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This is the largest wind-related item I find in the Appropriations Committee Report on the stimulus bill:
Section 5006 provides the Bonneville Power Administration (BPA) increased borrowing authority in the amount of $3.25 billion to assist in building critical infrastructure to facilitate renewable and energy efficiency projects. Of the 6,417 megawatts of transmission requests pending before BPA, 4,700 megawatts are for interconnecting wind projects. This effort should complement, and not diminish, significant private sector transmission construction efforts currently contemplated in the service territory of BPA. (pp.33-4)

Our physical ability to build transmission interconnects is part of the productive resources left idle in the collapse of the construction sector.

There's also:

U.S. Fish & Wildlife Service, Construction
Recovery funding: $300 million
The backlog of deferred maintenance and construction needs at the National Wildlife Refuges and National Fish Hatcheries is well documented and tracked and prioritized in the Service Asset and Maintenance Management System (SAMMS). The current backlogged needs identified in the SAMMS total more than $3 billion. These projects are typically accomplished with local  contractors and it is estimated that this funding will generate 11,000 jobs, primarily in local, rural communities that are near national wildlife refuges and fish hatcheries. These funds will allow the completion of deferred maintenance and capital improvement plan projects, focusing on critical assets, safety issues, energy efficiency, and habitat infrastructure. New construction and major rehabilitation will emphasize cost-effective, renewable energy principles and construction such as solar photovoltaic systems, geothermal energy, wind energy and efficiency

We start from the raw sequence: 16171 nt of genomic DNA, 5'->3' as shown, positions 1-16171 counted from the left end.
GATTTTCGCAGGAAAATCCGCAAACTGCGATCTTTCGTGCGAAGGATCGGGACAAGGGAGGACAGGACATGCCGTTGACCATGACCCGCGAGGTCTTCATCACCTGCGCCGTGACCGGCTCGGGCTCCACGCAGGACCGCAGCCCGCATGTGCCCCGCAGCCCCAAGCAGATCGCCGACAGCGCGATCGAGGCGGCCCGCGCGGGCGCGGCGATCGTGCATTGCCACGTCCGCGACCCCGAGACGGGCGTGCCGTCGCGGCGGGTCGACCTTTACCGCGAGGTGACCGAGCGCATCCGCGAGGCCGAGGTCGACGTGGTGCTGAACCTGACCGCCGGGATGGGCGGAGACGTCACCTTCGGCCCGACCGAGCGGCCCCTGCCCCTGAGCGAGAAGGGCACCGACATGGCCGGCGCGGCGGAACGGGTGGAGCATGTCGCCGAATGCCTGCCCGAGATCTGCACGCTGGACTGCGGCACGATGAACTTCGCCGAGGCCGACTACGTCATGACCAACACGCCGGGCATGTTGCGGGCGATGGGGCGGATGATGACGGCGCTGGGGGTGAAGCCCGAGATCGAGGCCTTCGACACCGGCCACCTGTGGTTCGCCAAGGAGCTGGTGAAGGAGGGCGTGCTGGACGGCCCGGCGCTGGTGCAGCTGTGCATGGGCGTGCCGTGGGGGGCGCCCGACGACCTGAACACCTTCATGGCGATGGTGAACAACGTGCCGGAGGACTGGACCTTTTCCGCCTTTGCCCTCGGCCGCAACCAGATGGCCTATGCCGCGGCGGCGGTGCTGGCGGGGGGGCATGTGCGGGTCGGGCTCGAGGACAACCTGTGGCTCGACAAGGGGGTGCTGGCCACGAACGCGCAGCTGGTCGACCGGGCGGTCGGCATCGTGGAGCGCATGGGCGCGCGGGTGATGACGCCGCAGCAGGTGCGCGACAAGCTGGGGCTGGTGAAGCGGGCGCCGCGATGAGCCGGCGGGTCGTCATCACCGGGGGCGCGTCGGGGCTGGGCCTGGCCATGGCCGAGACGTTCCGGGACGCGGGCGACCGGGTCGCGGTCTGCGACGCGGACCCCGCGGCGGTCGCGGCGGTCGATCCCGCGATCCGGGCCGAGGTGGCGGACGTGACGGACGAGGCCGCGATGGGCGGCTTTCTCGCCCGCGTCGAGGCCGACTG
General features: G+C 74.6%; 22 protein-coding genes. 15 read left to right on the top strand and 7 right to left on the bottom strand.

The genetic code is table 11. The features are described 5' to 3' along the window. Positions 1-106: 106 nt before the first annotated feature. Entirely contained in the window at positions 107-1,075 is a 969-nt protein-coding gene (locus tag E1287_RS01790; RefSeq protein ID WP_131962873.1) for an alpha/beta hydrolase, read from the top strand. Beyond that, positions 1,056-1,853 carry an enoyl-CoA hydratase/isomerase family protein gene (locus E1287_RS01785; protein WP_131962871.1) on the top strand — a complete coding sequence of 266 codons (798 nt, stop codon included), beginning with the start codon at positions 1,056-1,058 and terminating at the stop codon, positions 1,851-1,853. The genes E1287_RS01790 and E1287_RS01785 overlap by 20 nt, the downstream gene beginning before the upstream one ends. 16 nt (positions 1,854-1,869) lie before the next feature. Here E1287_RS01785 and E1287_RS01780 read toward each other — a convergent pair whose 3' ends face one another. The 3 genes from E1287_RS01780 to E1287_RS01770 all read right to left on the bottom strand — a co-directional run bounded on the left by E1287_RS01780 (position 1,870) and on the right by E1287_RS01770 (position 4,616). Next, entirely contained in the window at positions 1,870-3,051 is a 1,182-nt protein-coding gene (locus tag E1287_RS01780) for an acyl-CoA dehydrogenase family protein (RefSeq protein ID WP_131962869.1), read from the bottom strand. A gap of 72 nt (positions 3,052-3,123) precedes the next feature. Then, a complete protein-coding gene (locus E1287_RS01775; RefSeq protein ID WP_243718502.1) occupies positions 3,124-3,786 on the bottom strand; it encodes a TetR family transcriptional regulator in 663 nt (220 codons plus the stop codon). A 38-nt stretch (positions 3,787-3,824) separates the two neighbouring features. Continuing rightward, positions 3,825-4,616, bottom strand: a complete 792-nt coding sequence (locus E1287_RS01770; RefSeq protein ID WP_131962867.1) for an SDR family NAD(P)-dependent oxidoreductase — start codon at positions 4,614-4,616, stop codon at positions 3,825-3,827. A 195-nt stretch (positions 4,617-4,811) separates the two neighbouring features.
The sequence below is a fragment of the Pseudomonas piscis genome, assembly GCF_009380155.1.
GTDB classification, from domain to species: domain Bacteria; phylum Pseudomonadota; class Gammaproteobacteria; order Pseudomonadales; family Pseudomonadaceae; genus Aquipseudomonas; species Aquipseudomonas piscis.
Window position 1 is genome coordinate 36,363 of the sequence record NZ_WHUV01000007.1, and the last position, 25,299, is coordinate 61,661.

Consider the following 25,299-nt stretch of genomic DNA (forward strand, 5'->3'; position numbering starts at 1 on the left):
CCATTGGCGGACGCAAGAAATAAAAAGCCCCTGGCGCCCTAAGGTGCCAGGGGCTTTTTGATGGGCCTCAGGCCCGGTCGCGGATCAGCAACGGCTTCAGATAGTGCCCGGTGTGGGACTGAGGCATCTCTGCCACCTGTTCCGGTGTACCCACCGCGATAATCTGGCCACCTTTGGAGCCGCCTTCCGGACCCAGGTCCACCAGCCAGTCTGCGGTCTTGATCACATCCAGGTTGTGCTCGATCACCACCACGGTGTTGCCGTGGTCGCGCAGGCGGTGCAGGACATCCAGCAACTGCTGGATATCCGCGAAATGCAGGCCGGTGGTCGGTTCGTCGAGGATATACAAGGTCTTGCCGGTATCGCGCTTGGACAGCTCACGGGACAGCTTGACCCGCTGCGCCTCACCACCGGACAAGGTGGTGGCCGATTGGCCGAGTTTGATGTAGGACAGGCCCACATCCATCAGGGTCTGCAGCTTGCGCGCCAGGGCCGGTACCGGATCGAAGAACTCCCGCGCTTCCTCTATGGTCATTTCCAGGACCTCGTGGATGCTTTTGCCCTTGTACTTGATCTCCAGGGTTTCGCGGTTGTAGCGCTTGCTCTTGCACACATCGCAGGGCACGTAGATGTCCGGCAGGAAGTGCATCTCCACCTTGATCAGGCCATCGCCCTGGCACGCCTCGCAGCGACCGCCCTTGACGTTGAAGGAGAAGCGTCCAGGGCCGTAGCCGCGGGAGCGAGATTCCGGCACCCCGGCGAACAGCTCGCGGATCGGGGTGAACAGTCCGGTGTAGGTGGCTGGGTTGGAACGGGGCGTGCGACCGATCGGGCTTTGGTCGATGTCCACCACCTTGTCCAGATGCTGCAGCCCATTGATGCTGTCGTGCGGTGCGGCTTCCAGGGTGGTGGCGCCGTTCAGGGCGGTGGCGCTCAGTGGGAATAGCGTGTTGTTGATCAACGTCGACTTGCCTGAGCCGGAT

improvements. (p. 39)

However, as far as I am aware, this is more off-the-grid remote power applications than utility grade windpower, so would not stress existing wind-power capacity ...

And there is also this:

Department of Defense Energy Research Recovery funding: $350 million
$350 million is provided to the Department of Defense only for the funding of research, development, test and evaluation projects, including pilot projects, for improvements in energy generation, transmission, regulation, storage, and use on military installations to include research and development of energy from fuel cells, wind, solar, and other renewable energy sources to include biofuels and bioenergy. (pp. 26-7)

So it sounds to me more like the present Fear, Uncertainty and Doubt strategy of the Republicans spreading misleading interpretation of the recent CBO report and attaching it to whatever targets of opportunity present themselves.

I've been accused of being a Marxist, yet while Harpo's my favourite, it's Groucho I'm always quoting. Odd, that.

by BruceMcF (agila61 at netscape dot net) on Wed Jan 21st, 2009 at 10:16:52 PM EST
[ Parent ]
on devices is a minor point at present. Jerome's point about government policy viz. tariff and tax is more important. The spending for machines is exploding in all of the high-value resource areas, such as the Oregon/Washington border, east of the Cascades. The banks may be constipated, but energy, manufacturing, and newly-formed operating companies are making deals and finding funds at boom rates out here.

I was in a meeting two weeks ago, where the discussion was focused on: 1) a new grid system to handle 'green' energy for certification and transmission efficiency purposes; and 2) off-peak pumping of water into uphill storage for peak-hour generation via hydro-turbines. (Turns out that Sherman County, OR ran a geological/geographical survey in 1961 to map likely storage areas. The rep from there had to search the archives in the basement of his county's courthouse to find the records.)

Vestas is on a fast-track to build manufacturing capacity here. In addition our community college in The Dalles, OR has a three-year-old Renewable Energy Technician program (concentration is wind energy) which Vestas and Ibendrola (sp?) is raiding for employees after they've taken just the introductory courses.

Oregon and WA both have initiative-inspired legislation on the books requiring something like 20% of well-defined renewable-energy-sourced generation by 2020. It is, as we say, 'balls to the wall'.

paul spencer

by paul spencer (spencerinthegorge AT yahoo DOT com) on Thu Jan 22nd, 2009 at 11:34:22 AM EST
[ Parent ]
While I would rank feed-in tariffs as more effective than a minimum portfolio standard, it does seem that we are going to be able to get a minimum portfolio standard through, and given the abundance of the resource and direct federal support for transmission capacity, then a minimum portfolio standard ought to be "good enough" to keep expansion of capaciy on track.


I've been accused of being a Marxist, yet while Harpo's my favourite, it's Groucho I'm always quoting. Odd, that.
by BruceMcF (agila61 at netscape dot net) on Thu Jan 22nd, 2009 at 01:21:29 PM EST
[ Parent ]

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